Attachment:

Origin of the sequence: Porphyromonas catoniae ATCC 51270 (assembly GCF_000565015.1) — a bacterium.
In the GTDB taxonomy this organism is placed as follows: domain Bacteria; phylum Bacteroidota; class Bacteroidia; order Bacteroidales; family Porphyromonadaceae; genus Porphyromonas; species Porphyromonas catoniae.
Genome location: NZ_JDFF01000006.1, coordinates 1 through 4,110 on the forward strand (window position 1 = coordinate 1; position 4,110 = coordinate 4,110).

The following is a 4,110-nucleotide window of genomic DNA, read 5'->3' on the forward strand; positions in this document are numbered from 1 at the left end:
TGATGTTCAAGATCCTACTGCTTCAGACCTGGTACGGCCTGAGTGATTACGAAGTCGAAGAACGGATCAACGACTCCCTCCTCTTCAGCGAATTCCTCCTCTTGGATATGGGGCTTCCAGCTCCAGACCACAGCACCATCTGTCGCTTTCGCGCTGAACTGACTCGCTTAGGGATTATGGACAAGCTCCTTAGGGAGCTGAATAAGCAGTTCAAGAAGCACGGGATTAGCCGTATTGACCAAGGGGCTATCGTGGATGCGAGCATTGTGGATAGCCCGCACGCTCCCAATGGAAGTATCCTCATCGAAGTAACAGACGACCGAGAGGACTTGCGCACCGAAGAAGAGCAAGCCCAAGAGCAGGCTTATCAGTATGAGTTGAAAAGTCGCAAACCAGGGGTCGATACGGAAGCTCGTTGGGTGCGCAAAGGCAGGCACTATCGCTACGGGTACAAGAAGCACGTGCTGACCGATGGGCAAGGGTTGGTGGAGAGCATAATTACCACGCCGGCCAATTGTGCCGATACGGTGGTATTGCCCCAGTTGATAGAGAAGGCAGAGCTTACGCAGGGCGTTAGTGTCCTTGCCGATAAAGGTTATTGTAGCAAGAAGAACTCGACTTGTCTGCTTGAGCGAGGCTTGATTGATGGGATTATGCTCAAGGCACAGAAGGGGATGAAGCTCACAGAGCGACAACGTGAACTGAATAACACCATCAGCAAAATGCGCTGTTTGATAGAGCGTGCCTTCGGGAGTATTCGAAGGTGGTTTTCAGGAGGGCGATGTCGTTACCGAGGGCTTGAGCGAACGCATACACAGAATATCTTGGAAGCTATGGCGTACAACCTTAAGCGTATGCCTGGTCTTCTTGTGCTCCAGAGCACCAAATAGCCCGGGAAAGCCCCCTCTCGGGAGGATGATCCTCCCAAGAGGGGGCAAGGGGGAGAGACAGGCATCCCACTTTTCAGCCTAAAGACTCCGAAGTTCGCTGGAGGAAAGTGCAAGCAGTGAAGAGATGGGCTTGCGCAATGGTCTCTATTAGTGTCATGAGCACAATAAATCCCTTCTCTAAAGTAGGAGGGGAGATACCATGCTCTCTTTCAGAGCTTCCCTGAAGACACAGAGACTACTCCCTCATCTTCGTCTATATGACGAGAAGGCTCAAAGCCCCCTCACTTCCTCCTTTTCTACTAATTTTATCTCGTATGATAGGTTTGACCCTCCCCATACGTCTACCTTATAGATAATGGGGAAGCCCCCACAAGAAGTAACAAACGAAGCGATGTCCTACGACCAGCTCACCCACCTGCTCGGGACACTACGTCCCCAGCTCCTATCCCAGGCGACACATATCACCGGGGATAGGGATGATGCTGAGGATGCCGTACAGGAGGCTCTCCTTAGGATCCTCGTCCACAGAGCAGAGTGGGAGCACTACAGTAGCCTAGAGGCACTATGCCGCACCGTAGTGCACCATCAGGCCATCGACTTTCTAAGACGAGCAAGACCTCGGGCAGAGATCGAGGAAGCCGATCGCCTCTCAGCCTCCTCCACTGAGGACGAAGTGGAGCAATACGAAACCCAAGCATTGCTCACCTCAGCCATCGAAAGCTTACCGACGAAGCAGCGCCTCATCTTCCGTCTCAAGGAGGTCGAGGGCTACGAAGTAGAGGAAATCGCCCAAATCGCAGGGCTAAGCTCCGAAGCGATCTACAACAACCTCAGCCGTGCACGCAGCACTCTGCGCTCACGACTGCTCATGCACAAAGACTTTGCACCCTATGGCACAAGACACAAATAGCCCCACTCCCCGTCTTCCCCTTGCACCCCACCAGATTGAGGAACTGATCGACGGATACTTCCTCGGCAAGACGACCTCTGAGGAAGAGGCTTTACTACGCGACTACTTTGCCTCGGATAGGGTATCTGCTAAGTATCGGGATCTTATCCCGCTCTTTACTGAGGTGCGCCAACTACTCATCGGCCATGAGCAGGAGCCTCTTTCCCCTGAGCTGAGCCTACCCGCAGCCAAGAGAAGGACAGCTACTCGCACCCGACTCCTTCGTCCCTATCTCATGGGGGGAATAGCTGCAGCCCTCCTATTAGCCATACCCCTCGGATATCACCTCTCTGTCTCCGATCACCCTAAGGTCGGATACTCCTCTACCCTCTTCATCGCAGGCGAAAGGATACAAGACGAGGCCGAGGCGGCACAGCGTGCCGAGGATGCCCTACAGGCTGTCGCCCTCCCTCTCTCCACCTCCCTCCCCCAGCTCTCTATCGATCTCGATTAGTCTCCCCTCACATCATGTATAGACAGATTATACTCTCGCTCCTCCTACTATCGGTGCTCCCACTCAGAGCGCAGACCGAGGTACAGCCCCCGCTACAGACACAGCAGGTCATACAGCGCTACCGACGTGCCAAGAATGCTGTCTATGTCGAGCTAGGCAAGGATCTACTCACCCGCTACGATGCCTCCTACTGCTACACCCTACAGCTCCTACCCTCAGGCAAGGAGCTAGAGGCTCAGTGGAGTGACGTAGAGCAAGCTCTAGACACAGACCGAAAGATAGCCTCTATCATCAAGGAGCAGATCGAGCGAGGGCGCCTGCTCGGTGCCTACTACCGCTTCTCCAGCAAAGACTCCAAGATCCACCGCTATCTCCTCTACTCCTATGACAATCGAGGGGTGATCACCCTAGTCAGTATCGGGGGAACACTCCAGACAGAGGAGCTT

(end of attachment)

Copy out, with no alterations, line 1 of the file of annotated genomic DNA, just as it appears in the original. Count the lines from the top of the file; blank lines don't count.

Origin of the sequence: Porphyromonas catoniae ATCC 51270 (assembly GCF_000565015.1) — a bacterium.